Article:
Archive for Charles Stratton

Happy Valentine’s Day from the Littlest Lovers: Tom Thumb & Lavinia Warren

Posted in BUNKUM, Dime Museum and Side Show, Little People, STEAMPUNK/ VICTORIANA with tags , , , , , , , , , , on February 14, 2017 by travsd


“There’s someone for everybody” goes the old matchmaker’s expression, and perhaps no words rang truer on February 9, 1863, the day that professional little person Tom Thumb (Charles Stratton) married Lavinia Warren at Grace Church, New York. (I believe that’s Lavinia’s sister Minnie Warren as Maid of Honor; and Commodore Nutt as Best Man). This little stunt, the “Fairy Wedding” by the press, lightened people’s hearts during the depths of the Civil War. We present it to you in the same spirit today.


It wasn’t just a publicity stunt, however; the two were a real couple. But even so, their boss P.T. Barnum was probably not too unhappy when the big event resulted in coverage like this:


“I love you completely, my own, my all. But above all, I love this front page coverage in Harpers!”

Tom Thumb Talk Tonight!

Posted in Dime Museum and Side Show, EXHIBITIONS & LECTURES, Human Anomalies (Freaks), Little People with tags , , , on March 19, 2013 by travsd


General Tom Thumb, or, the Commercial Wonders of 19th-Century America, Illustrated Lecture with Matthew Wittmann, Curatorial Fellow at the Bard Graduate Center and author of Circus and the City: New York, 1793-2010
Date: Tuesday, March 19
Time: 8:00 PM
Admission: $8
Presented by Morbid Anatomy 

Charles Sherwood Stratton (1838-1883), better know to the world as General Tom Thumb, was a dwarf, an entertainer, and one of the most famous Americans of the 19th century. His success in the United States transformed the traditional exhibition of lusus naturae, or human wonders, into a flourishing commercial industry. This presentation explores what made the diminutive General such a sensation and traces his fascinating career from the boards of Barnum’s American Museum through his celebrated tour around the world.

Matthew Wittmann is a Curatorial Fellow at the Bard Graduate Center, the author of Circus and the City: New York, 1793-2010(BGC, 2012) and co-editor of The American Circus (Yale, 2012). He is a graduate of the Program in American Culture at the University of Michigan and is working on projects that range from popular entertainment to Pacific history. He blogs about these assorted interests at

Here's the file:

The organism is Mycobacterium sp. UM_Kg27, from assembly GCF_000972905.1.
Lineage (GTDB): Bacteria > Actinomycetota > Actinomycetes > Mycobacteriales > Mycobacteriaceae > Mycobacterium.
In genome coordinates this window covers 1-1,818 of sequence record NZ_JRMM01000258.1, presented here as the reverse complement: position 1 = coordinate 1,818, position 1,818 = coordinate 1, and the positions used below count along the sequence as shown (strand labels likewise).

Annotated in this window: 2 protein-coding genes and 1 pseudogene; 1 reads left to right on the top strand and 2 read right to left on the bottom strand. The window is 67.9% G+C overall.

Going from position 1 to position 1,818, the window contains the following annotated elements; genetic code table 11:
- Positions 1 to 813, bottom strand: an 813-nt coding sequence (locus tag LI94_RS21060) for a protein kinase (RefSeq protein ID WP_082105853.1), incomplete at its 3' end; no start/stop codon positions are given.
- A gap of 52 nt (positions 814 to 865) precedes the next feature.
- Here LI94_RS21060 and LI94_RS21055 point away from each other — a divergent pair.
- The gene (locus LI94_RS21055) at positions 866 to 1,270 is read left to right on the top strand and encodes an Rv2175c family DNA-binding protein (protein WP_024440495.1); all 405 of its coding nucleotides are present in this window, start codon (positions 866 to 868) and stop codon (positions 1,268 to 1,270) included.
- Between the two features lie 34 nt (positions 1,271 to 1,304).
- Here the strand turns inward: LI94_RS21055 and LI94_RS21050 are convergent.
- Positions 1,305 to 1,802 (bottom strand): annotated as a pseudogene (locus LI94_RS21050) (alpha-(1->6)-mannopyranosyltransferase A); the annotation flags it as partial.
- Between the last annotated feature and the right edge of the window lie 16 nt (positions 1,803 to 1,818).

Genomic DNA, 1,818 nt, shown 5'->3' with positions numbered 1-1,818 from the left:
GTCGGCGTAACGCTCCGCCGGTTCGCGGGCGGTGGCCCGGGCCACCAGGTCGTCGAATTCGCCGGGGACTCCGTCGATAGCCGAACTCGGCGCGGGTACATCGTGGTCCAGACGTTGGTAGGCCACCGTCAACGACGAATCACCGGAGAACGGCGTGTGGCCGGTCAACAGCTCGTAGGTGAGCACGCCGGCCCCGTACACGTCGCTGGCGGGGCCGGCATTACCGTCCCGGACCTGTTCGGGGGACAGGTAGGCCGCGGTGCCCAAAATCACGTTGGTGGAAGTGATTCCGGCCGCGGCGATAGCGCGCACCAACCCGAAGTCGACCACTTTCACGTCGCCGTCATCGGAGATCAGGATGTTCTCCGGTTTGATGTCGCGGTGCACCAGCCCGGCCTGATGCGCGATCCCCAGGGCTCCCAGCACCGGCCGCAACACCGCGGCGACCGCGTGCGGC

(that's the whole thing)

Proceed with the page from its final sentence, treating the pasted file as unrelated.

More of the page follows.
The event is happening tonight at 8pm at the Observatory, 543 Union Street #1E in beautiful downtown Gowanus. More info here. 

General Tom Thumb

Posted in BUNKUM, Child Stars, Dime Museum and Side Show, Human Anomalies (Freaks), Little People with tags , , on January 4, 2011 by travsd


Today is the birthday of the most famous of all performing Little People, Charles Stratton, a.k.a General Tom Thumb (1838-1883). Please excuse the size of this photo. It’s just a THUMB nail!

Stratton was P.T. Barnum’s first monster success as a showman. While he had previously made a few bucks and gotten some attention by exhibiting Joice Heth and the Feejee Mermaid, his 1842 exhibition of the two-and-a-half foot tall Stratton resulted in North American and European tours, audiences with Queen Victoria, and a fortune for both Barnum and Stratton. The packaging was ingenious: the clever name drawn from fairy tales, the ruse that the four year old boy was actually 11, the costuming of him as Napoleon, the funny repartee he was given to speak, the antics he was drilled to enact. The formula was repeated many times with Admiral Dot, Commodore Nutt, Major Atom, General Mite, etc etc.

In 1863, there was another huge burst of publicity when Stratton married fellow little person Lavinia Warren in a lavish ceremony at New York’s prestigious Grace Episcopal Church. The couple arrived in a tiny custom-built wagon drawn by a small pony. Later, on their wedding tour, they met with President Lincoln. Stratton retired from performing in 1878; he died of a stroke 5 years later.

To find out more about the variety arts past and presentconsult No Applause, Just Throw Money: The Book That Made Vaudeville Famousavailable at Amazon, Barnes and Noble, and wherever nutty books are sold. 


Don’t miss my new book: Chain of Fools: Silent Comedy and Its Legacies from Nickelodeons to Youtube, just released by Bear Manor Mediaalso available from etc etc etc


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